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The static final is no more secure from accidental modification than coding conn.prepareStatement("select * from users");. Probably less so, especially when the program is modified and SQL_SELECT_USERS is changed to suit the needs of one use, without regard to the needs of others. –  Hot Licks Nov 22 '13 at 12:54
@HotLicks As soon as you use a given string more than once, it becomes a win to make a constant and use the constant. And there can be value in putting all the SQL statements together as a set of constants so it's easier to review them all for correctness (only need to look in one spot). Also, you just reminded me of one more point, which I will edit into the answer. –  steveha Nov 22 '13 at 19:01
A win how? Not in performance. And your new "advantage" is questionable, given the added obfuscation. Better to use a toolkit that relieves you entirely from writing SQL. –  Hot Licks Nov 22 '13 at 21:11
A win in the sense that if you need to run the exact same SQL in multiple places, you only need to write it and/or change it in a single place. This is obvious. Clearly you disagree with me on some things, but I don't think you need to put scare quotes around advantage. If you think the obfuscation is a disadvantage that more than outweighs the gain of catching a typo at compile time rather than run time, then use literals not constants. As for using a toolkit, I probably agree; I prefer to use an ORM rather than write SQL directly. But the point is general; consider my JNI example. –  steveha Nov 22 '13 at 21:41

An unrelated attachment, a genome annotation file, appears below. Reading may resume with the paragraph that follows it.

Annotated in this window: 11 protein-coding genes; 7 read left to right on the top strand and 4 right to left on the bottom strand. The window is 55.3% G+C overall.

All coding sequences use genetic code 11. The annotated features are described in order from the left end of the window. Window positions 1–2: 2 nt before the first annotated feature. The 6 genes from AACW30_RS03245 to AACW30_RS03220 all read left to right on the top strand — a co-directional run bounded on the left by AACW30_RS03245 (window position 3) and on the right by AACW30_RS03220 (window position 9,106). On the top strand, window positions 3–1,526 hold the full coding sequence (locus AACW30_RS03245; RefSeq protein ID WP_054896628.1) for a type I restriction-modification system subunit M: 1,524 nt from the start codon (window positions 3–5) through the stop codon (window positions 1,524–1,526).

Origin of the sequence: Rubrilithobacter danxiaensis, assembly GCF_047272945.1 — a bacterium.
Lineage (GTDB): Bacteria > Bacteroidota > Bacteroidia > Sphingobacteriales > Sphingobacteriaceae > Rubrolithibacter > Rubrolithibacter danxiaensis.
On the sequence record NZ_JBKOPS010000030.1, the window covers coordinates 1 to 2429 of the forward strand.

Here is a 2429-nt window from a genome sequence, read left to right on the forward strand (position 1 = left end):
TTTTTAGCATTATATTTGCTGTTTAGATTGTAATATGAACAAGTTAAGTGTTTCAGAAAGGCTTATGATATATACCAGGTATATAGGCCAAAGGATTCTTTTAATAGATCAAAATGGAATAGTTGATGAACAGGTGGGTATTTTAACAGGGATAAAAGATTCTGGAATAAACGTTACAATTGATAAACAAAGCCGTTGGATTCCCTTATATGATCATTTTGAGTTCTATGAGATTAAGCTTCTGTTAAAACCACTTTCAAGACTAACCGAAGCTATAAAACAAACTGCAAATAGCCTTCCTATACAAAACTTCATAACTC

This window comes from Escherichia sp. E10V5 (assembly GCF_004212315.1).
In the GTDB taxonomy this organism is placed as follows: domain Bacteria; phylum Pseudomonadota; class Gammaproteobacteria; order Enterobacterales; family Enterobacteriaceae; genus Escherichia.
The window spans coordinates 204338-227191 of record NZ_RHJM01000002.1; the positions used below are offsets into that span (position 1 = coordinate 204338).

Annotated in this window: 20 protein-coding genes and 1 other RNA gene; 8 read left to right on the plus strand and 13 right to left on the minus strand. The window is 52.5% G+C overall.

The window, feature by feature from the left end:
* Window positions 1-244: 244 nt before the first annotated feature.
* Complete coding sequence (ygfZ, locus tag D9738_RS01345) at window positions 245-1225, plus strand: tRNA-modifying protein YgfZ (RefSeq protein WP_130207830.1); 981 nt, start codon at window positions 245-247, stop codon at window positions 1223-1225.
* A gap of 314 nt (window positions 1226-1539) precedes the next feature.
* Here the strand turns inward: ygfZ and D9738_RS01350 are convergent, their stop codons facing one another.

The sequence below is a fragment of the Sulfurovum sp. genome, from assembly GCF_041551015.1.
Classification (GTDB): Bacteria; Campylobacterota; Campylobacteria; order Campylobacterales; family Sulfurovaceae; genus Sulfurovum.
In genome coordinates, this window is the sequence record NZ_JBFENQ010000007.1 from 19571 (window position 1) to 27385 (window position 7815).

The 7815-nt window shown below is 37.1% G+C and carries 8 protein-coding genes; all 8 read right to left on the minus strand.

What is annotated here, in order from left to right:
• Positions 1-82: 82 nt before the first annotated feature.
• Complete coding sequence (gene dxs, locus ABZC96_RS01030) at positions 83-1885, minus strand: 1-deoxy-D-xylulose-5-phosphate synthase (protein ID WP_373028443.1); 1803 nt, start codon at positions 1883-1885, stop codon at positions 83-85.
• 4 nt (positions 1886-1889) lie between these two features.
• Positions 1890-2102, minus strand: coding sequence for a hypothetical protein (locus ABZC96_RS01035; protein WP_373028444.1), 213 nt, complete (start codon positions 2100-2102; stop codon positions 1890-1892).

If it is a short text and it is used only in one place then there is no need to make it a field. In your case it could be this

PreparedStatement stmt = conn.prepareStatement("select * from users");

You can find a lot of this kind of coding style in JDK source, like this one

    if (is == null) {
        throw new IllegalArgumentException("InputStream cannot be null");